Researchers last year detected 3 tonnes of silver and 43 kg of
gold in effluent and sludge from waste water treatment plants -
amounting to around 3 million Swiss francs ($3.1 million).
But before people start hunting in their drains for jewelry, the
government study said the tiny particles were likely to be
mostly from the watchmaking, pharmaceuticals and chemical
industries, which use the metals in their products and
"You hear stories about an angry man or woman throwing jewelry
down the toilet, but we didn't find any rings, unfortunately,"
report author Bas Vriens said on Thursday.
"The levels of gold or silver were very small, in the
micrograms, or even nanograms, but when you add them up it's
Researchers are now studying if it is worthwhile to extract the
metals that end up in sewage sludge before usually being burnt,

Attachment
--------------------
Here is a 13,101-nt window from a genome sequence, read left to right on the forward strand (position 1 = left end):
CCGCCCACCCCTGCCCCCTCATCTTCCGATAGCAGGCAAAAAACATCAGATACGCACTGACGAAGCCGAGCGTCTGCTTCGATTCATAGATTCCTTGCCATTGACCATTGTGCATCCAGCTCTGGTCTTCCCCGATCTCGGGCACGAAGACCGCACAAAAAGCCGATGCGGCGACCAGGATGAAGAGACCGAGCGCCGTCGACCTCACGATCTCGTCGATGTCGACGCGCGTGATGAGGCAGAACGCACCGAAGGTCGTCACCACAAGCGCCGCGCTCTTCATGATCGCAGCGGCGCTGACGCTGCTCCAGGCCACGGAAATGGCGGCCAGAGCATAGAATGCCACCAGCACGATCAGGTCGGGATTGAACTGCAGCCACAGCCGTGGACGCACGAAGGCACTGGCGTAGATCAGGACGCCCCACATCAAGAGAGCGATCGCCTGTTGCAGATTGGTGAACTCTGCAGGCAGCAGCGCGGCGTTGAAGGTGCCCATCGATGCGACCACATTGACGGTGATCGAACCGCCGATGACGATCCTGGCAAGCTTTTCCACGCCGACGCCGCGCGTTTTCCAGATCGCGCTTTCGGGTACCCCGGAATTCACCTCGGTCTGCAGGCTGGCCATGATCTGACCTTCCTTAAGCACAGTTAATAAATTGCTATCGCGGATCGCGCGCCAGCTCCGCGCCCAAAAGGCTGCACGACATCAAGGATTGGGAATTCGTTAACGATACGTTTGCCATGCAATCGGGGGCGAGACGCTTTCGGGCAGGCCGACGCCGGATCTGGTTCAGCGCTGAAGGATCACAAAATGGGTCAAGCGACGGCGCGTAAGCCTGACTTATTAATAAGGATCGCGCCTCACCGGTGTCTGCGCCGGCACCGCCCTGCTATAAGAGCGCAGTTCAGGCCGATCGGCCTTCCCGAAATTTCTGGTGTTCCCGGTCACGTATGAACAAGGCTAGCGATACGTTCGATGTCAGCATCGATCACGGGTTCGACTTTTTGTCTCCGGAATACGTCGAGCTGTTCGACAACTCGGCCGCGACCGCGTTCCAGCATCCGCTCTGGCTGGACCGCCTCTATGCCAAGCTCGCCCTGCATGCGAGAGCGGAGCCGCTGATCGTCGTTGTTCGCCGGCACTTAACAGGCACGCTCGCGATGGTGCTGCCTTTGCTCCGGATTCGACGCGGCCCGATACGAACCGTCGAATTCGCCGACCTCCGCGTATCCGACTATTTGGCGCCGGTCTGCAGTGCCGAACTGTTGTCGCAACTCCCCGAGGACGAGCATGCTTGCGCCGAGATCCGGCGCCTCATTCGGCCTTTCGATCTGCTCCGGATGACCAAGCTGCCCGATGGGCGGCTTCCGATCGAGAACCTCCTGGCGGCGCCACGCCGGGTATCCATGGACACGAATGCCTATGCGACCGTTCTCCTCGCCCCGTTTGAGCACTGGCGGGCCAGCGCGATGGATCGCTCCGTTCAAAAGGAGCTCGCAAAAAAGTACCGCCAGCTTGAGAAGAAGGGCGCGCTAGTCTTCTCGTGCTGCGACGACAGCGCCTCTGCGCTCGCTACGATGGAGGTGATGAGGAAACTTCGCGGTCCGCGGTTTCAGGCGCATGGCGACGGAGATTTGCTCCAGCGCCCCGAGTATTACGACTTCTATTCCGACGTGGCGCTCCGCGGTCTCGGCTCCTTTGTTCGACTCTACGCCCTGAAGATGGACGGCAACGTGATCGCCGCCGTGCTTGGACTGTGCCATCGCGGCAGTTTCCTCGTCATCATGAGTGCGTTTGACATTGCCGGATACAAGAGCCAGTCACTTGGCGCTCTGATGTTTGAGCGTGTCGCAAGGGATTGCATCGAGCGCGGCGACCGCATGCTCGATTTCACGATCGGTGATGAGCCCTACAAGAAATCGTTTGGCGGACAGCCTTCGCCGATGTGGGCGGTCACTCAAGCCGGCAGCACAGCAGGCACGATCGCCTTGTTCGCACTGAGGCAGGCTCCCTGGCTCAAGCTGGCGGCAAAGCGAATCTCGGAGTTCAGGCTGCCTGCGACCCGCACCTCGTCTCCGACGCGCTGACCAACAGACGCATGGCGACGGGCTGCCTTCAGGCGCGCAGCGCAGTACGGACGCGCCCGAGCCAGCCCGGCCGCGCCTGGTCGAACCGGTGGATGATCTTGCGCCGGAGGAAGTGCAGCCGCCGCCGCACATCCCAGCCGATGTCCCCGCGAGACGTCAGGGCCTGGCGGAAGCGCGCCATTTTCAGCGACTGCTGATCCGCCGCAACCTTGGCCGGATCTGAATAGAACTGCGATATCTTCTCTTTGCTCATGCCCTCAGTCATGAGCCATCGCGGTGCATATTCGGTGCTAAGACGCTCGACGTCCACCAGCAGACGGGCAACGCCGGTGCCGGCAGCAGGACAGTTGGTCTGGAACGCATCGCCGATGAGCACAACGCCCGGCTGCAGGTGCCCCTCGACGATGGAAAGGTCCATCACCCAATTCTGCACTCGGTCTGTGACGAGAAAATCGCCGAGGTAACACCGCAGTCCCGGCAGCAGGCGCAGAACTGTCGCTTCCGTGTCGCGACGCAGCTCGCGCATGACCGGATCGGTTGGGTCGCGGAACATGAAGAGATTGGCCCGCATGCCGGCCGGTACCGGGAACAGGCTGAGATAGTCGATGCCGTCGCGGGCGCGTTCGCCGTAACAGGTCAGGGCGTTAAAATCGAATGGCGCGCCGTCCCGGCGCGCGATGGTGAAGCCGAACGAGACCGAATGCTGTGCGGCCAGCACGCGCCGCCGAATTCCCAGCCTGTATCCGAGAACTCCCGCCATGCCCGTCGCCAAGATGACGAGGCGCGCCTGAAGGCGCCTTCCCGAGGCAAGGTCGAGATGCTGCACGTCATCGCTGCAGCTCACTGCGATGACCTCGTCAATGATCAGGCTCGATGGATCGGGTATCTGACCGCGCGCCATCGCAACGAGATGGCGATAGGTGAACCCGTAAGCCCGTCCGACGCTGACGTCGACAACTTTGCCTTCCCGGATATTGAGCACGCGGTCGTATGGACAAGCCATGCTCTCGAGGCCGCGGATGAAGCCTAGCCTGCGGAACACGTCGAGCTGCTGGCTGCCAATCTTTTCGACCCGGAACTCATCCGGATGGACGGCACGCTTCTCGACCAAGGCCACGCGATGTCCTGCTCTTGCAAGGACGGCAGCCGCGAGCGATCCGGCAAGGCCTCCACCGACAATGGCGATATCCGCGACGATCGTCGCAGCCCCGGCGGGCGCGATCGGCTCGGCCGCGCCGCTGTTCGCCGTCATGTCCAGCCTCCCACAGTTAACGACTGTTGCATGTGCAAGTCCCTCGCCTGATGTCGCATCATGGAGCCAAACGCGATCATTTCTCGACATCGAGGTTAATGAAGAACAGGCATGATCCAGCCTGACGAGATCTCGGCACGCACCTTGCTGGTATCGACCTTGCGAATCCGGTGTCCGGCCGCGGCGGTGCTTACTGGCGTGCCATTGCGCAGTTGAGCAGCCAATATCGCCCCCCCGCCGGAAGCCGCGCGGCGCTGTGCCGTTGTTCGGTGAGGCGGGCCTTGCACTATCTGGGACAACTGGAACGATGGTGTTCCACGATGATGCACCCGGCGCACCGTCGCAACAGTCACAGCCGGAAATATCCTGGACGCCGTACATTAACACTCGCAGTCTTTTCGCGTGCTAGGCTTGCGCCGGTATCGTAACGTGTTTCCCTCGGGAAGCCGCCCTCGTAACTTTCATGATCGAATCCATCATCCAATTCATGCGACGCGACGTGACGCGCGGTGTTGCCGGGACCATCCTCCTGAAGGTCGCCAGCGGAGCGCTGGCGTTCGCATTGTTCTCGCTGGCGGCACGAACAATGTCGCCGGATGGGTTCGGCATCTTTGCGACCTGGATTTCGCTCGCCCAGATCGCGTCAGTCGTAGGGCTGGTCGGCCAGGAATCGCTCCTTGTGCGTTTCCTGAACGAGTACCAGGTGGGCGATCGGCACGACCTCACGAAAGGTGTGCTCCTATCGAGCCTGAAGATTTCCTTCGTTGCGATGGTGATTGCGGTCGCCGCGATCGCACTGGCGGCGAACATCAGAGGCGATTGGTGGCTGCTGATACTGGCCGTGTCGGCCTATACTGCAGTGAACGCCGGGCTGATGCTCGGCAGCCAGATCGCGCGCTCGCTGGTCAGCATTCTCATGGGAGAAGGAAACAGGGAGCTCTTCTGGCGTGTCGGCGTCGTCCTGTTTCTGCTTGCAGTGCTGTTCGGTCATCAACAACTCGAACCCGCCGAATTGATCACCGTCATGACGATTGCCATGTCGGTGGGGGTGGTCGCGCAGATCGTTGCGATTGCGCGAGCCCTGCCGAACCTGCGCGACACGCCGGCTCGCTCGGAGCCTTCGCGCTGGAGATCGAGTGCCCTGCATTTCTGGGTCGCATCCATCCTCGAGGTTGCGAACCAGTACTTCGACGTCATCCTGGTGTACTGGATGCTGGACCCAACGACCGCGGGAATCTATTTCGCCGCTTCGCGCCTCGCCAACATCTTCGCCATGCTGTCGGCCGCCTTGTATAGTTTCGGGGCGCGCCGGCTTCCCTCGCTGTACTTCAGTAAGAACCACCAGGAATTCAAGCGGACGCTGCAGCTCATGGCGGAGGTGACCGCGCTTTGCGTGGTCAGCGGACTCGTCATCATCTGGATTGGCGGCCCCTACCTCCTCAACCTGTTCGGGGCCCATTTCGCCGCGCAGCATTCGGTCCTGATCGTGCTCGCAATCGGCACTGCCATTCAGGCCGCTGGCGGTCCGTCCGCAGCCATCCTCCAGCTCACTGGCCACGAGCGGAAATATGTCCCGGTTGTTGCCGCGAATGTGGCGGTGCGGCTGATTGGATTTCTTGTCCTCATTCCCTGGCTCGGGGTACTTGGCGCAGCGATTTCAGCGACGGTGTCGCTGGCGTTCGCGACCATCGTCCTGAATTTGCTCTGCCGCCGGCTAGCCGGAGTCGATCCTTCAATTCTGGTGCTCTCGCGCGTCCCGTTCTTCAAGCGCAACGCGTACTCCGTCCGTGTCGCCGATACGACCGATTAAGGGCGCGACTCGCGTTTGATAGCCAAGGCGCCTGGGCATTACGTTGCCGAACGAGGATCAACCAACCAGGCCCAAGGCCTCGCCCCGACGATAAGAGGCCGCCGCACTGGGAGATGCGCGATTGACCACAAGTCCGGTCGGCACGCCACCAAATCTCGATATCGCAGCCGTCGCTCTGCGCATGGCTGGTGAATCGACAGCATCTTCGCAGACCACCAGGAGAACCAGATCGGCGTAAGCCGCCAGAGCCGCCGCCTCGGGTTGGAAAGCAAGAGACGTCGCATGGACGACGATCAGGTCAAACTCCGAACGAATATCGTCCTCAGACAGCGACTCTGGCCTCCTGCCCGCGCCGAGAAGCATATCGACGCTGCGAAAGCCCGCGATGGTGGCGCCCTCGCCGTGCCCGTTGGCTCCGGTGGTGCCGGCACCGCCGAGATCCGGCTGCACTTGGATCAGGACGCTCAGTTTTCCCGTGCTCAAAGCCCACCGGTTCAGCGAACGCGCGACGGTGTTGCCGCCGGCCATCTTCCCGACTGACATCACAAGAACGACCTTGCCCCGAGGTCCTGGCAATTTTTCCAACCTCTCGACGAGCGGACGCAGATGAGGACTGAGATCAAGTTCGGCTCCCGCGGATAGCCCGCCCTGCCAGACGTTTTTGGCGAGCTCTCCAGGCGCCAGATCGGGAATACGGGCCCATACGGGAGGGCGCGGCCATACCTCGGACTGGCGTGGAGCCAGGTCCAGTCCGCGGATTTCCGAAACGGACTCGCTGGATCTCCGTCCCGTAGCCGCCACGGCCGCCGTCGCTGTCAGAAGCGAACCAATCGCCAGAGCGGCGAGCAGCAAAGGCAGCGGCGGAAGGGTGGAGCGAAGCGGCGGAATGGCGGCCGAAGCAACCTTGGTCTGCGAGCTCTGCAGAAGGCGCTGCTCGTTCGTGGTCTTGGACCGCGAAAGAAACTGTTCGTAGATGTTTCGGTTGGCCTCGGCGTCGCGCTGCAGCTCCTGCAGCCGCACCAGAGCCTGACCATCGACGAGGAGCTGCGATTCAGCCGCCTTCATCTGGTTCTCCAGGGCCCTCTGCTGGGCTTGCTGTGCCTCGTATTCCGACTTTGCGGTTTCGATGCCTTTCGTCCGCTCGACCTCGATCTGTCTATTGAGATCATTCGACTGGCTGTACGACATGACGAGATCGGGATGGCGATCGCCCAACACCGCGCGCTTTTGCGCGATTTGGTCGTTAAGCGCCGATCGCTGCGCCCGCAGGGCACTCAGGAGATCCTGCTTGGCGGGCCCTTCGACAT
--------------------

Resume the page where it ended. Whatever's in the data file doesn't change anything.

but so far it has not found to be cost effective.
Higher levels of gold were found in the western Swiss region of
Jura, believed to be linked to watchmakers that use the precious
metal to decorate their expensive timepieces.
There was also a higher concentration in the southern canton of
Ticino due to the gold refineries in the area. This was the only
region where it might make sense to recover the metals, Vriens
Other trace elements including rare metals such as gadolinium -
used in medical imaging - were also found by the scientists from
the government's institute of aquatic science and technology
Their discovery is the latest example of wealthy Switzerland
finding riches in unusual places.
Last month an investigation was launched after toilets at a
Geneva bank and three restaurants were blocked by about $100,000
in high-denomination banknotes - a bit different from the huge
fat mass that blocked an east London sewer.
The Swiss metal concentrations complied with regulations and
were removed before humans drank the water again, the study
"It wouldn’t make sense for people to boil their tap water to
recover gold or silver because it has already been filtered out
before it re-enters the drinking water supply," Vriens said.
(Reporting by John Revill; Editing by Alison Williams)
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